(2002). Is there a policy for networked learning?
In: Banks, Sheena; Goodyear, Peter; Hodgson, Viven and McConnell, David eds.
Networked Learning 2002: A Research Based Conference on E-Learning in Higher Education and Lifelong Learning: proceedings of the Third International Conference on Networked Learning.
Lancaster: Lancaster University.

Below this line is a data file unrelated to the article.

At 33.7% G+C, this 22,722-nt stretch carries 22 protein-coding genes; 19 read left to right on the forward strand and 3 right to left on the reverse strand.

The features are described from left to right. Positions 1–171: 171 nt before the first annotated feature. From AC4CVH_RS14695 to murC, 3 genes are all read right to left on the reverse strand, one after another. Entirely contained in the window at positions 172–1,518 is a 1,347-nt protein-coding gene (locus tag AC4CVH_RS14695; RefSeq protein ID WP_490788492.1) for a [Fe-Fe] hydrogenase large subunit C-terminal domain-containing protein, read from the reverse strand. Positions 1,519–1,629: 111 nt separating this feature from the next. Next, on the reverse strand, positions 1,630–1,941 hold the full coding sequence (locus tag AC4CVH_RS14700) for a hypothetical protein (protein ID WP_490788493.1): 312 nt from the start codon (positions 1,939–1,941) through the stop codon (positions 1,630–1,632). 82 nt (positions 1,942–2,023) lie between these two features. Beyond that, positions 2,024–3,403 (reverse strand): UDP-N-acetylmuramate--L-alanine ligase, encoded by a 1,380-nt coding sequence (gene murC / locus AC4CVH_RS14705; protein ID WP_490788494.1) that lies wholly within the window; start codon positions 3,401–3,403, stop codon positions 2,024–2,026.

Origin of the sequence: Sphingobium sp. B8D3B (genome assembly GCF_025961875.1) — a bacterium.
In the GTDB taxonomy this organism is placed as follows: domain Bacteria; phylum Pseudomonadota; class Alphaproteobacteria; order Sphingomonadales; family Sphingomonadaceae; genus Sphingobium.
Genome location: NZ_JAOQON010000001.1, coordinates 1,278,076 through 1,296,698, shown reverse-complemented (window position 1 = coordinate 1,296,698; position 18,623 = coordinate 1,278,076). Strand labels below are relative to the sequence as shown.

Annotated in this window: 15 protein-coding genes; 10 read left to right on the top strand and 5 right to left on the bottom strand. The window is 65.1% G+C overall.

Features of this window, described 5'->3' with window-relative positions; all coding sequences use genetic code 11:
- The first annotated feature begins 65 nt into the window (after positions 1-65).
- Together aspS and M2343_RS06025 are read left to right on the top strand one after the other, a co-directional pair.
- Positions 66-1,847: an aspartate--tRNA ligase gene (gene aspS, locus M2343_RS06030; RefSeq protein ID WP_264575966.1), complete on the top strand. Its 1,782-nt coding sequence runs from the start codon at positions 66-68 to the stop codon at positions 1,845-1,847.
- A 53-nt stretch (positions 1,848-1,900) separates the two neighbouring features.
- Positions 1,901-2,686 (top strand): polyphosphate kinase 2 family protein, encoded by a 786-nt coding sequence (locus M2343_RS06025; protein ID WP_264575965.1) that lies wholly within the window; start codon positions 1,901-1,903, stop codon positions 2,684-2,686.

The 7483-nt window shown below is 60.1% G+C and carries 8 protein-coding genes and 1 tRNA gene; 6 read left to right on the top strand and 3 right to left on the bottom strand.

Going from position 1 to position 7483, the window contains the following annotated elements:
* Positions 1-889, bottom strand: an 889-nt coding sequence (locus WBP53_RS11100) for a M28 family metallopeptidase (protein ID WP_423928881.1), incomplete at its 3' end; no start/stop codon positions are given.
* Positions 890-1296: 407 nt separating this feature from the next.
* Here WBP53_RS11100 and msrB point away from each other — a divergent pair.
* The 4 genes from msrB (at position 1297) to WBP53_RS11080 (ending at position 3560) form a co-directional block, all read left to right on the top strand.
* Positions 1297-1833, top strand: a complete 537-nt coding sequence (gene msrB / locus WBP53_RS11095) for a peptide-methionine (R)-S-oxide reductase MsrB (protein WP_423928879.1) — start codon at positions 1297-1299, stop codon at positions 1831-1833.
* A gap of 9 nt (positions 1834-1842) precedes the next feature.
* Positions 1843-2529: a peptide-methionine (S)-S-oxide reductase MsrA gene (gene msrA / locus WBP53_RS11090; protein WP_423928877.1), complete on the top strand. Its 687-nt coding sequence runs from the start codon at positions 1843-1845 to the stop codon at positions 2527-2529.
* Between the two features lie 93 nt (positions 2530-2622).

Networked learning is part of an emergent networked society. As such networked learning forms part of a wider debate concerning the nature of social processes, power and culture and their relationships with technology. The literature surrounding networked learning still reflects a technological determinist view. This paper takes issue with this view of the relationship between technology and social forms. The context of higher education has been changing alongside the introduction of new technologies into education. The paper looks at the United Kingdom as an example of the way in which political issues impact on networked learning. The paper tries to establish what choices are being made at the level of national governments by examining two large policy initiatives as examples of current policy
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